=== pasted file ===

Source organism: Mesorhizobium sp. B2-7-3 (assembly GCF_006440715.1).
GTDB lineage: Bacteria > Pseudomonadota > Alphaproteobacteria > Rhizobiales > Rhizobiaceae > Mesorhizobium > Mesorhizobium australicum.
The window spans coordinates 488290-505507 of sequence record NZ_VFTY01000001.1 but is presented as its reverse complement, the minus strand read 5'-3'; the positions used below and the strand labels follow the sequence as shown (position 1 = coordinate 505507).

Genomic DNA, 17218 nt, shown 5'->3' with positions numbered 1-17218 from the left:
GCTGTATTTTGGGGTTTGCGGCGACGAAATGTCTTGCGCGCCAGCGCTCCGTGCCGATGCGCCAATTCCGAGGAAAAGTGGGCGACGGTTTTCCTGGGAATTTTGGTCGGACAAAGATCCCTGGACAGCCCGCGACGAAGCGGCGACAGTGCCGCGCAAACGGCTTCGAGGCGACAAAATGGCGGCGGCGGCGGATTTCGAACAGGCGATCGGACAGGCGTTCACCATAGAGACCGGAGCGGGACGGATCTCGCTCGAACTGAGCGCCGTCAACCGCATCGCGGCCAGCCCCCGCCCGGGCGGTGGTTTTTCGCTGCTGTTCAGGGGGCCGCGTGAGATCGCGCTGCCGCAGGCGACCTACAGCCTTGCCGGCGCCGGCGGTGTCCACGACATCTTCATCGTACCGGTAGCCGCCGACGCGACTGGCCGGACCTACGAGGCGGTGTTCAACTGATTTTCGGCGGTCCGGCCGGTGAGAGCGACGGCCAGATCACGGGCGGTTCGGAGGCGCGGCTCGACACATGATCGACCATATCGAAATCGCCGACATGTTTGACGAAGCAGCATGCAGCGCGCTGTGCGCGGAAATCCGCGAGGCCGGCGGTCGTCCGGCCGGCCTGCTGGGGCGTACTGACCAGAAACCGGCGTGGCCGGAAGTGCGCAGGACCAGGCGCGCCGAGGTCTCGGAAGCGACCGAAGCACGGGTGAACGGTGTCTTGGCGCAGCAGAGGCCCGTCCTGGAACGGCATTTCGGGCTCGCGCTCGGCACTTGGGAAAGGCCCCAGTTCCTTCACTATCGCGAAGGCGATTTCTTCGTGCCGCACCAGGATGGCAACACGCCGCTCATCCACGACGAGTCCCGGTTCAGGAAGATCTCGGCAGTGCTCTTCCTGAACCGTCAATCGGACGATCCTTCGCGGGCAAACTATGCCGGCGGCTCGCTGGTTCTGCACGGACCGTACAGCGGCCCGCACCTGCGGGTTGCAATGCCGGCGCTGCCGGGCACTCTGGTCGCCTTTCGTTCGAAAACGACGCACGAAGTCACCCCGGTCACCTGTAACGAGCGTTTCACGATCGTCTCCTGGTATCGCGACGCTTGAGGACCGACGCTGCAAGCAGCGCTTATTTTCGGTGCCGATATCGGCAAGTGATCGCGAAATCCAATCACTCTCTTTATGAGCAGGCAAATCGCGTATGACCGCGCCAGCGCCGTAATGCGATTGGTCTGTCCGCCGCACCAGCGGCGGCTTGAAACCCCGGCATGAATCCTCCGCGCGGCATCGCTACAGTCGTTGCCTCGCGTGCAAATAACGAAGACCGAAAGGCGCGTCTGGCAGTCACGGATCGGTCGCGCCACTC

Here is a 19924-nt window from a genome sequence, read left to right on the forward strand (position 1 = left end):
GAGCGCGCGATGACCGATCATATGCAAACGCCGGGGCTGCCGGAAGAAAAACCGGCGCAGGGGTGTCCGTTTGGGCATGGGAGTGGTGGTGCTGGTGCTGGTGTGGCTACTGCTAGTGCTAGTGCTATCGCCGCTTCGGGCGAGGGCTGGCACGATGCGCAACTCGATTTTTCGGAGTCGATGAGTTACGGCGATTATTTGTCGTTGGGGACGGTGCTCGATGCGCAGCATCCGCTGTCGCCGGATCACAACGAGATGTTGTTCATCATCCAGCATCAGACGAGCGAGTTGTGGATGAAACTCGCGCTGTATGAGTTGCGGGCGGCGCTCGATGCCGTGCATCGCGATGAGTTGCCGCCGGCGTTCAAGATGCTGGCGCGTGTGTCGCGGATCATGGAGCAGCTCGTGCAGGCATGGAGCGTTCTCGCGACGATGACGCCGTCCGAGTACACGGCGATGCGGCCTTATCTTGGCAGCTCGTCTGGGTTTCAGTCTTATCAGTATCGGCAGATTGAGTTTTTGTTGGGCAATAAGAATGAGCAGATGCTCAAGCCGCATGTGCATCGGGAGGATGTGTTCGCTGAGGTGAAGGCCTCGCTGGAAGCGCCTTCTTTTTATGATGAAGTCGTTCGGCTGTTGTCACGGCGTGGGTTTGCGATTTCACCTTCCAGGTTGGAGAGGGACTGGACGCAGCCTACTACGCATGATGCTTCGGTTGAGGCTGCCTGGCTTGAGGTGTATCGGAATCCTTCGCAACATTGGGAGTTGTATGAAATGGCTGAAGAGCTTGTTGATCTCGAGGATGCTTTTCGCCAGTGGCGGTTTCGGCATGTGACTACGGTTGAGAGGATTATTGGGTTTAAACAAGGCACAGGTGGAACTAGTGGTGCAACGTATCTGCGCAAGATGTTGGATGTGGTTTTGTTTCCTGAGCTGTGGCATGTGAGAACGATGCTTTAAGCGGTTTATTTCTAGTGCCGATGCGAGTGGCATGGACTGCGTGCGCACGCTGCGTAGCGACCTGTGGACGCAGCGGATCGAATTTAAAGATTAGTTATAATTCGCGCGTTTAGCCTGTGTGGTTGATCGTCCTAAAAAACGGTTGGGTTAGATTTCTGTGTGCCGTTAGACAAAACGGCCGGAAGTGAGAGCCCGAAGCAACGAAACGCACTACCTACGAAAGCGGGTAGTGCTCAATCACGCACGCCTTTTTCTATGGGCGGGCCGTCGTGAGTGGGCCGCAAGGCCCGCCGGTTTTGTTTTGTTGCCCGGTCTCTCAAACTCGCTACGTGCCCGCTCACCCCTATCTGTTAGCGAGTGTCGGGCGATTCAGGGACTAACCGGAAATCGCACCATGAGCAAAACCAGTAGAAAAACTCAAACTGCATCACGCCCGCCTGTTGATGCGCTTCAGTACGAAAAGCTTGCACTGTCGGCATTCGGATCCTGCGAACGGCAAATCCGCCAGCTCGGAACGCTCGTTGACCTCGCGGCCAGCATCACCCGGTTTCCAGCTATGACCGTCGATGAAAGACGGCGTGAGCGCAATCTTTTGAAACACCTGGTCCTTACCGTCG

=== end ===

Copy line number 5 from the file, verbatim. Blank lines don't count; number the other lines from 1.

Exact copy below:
GCTGTATTTTGGGGTTTGCGGCGACGAAATGTCTTGCGCGCCAGCGCTCCGTGCCGATGCGCCAATTCCGAGGAAAAGTGGGCGACGGTTTTCCTGGGAATTTTGGTCGGACAAAGATCCCTGGACAGCCCGCGACGAAGCGGCGACAGTGCCGCGCAAACGGCTTCGAGGCGACAAAATGGCGGCGGCGGCGGATTTCGAACAGGCGATCGGACAGGCGTTCACCATAGAGACCGGAGCGGGACGGATCTCGCTCGAACTGAGCGCCGTCAACCGCATCGCGGCCAGCCCCCGCCCGGGCGGTGGTTTTTCGCTGCTGTTCAGGGGGCCGCGTGAGATCGCGCTGCCGCAGGCGACCTACAGCCTTGCCGGCGCCGGCGGTGTCCACGACATCTTCATCGTACCGGTAGCCGCCGACGCGACTGGCCGGACCTACGAGGCGGTGTTCAACTGATTTTCGGCGGTCCGGCCGGTGAGAGCGACGGCCAGATCACGGGCGGTTCGGAGGCGCGGCTCGACACATGATCGACCATATCGAAATCGCCGACATGTTTGACGAAGCAGCATGCAGCGCGCTGTGCGCGGAAATCCGCGAGGCCGGCGGTCGTCCGGCCGGCCTGCTGGGGCGTACTGACCAGAAACCGGCGTGGCCGGAAGTGCGCAGGACCAGGCGCGCCGAGGTCTCGGAAGCGACCGAAGCACGGGTGAACGGTGTCTTGGCGCAGCAGAGGCCCGTCCTGGAACGGCATTTCGGGCTCGCGCTCGGCACTTGGGAAAGGCCCCAGTTCCTTCACTATCGCGAAGGCGATTTCTTCGTGCCGCACCAGGATGGCAACACGCCGCTCATCCACGACGAGTCCCGGTTCAGGAAGATCTCGGCAGTGCTCTTCCTGAACCGTCAATCGGACGATCCTTCGCGGGCAAACTATGCCGGCGGCTCGCTGGTTCTGCACGGACCGTACAGCGGCCCGCACCTGCGGGTTGCAATGCCGGCGCTGCCGGGCACTCTGGTCGCCTTTCGTTCGAAAACGACGCACGAAGTCACCCCGGTCACCTGTAACGAGCGTTTCACGATCGTCTCCTGGTATCGCGACGCTTGAGGACCGACGCTGCAAGCAGCGCTTATTTTCGGTGCCGATATCGGCAAGTGATCGCGAAATCCAATCACTCTCTTTATGAGCAGGCAAATCGCGTATGACCGCGCCAGCGCCGTAATGCGATTGGTCTGTCCGCCGCACCAGCGGCGGCTTGAAACCCCGGCATGAATCCTCCGCGCGGCATCGCTACAGTCGTTGCCTCGCGTGCAAATAACGAAGACCGAAAGGCGCGTCTGGCAGTCACGGATCGGTCGCGCCACTC